A wire line crossing a road must have the proper clearance. Remember, it is 14 feet for a
secondary and 18 feet for a primary road. To attain this height, you have to lash two poles together.
When additional strength is required, two lance poles are lashed together at the base. Lash the poles
with field wire or marline cord, overlapping the poles at least 5 feet. This type of construction can
support up to 10 field wire lines for short spans such as road crossings.
An aerial span supported by lance poles must be securely guyed. To erect and guy an
aerial span, proceed as follows:
Lash the lance poles together (see Figure 1-18) and lay the poles on the ground
parallel to the road.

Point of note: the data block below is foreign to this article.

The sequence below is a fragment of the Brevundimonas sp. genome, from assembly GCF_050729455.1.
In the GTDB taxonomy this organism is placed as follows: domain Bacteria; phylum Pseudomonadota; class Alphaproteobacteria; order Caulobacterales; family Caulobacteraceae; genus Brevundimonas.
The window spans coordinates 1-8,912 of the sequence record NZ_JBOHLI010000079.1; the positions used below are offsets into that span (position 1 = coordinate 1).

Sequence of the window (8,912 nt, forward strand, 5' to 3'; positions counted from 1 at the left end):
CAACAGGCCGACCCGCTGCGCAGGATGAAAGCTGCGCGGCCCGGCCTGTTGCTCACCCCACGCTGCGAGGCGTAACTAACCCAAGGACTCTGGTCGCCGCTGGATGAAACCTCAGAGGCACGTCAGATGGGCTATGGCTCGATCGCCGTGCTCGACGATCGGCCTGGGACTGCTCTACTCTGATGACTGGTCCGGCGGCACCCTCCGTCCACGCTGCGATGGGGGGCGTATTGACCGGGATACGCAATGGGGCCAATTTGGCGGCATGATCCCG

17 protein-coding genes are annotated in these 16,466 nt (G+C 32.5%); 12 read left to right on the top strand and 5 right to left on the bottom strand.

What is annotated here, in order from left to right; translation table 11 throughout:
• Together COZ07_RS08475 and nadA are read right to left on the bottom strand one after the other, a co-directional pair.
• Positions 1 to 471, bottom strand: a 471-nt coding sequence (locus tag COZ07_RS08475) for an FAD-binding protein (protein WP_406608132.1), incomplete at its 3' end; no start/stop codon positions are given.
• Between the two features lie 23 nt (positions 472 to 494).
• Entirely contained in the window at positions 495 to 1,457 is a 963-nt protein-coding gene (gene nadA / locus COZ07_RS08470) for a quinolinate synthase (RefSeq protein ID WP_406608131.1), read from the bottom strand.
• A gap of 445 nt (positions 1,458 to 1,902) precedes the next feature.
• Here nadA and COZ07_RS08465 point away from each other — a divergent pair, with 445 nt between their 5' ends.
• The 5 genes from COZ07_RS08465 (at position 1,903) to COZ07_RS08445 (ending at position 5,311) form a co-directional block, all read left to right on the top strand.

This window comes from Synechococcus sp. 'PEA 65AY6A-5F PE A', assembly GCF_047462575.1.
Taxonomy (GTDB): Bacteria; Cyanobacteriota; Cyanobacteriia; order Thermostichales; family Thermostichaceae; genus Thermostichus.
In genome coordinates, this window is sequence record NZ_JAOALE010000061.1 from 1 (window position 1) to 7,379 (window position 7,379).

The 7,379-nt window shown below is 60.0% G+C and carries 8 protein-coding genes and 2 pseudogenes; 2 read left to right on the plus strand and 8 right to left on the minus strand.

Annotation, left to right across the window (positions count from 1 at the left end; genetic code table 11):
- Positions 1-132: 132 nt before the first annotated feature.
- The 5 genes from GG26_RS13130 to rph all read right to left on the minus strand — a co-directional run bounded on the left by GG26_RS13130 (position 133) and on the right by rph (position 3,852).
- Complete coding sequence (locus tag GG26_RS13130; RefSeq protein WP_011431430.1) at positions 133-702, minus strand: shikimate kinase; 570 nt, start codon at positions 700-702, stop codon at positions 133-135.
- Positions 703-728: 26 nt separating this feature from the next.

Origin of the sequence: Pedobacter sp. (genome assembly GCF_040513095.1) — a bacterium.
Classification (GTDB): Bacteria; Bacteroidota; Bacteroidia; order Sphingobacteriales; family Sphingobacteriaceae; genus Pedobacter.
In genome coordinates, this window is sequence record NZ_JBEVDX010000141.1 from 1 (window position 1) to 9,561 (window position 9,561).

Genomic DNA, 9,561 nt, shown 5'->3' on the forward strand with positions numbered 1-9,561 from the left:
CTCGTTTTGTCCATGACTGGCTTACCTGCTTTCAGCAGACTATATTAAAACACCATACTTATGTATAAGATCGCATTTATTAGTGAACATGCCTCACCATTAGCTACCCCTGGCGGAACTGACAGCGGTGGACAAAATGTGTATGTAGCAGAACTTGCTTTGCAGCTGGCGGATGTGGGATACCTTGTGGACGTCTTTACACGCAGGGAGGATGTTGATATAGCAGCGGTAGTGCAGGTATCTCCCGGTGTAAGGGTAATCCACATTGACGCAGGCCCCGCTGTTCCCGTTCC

Tie the wire line to the insulator on the lance pole (use clove hitch tie). Use a 4-
6-inch piece of tape to secure the wire to the insulator.
Tie one end of each guy wire near the top of the lance pole. (Field wire is suitable
for guy wires or marline cord may be used.)
Raise the lance poles and line into position.
Tie the guy wires at a 45-degree angle from the line to a secure object such as a
post, tree, or stake at a one to one ratio. That means for every 1 foot of height, you move the stake back
from the lance pole 1 foot at a 45-degree angle.
Tie the wire line to a stake at the bottom of the lance pole.
Tag the line approximately 6 inches behind the stake away from the road. You
don't want to lose the tag if you lose the wire because something happened to your lance poles. Leave
enough slack for reconstruction.
See Figure 1-19 for a properly constructed aerial span.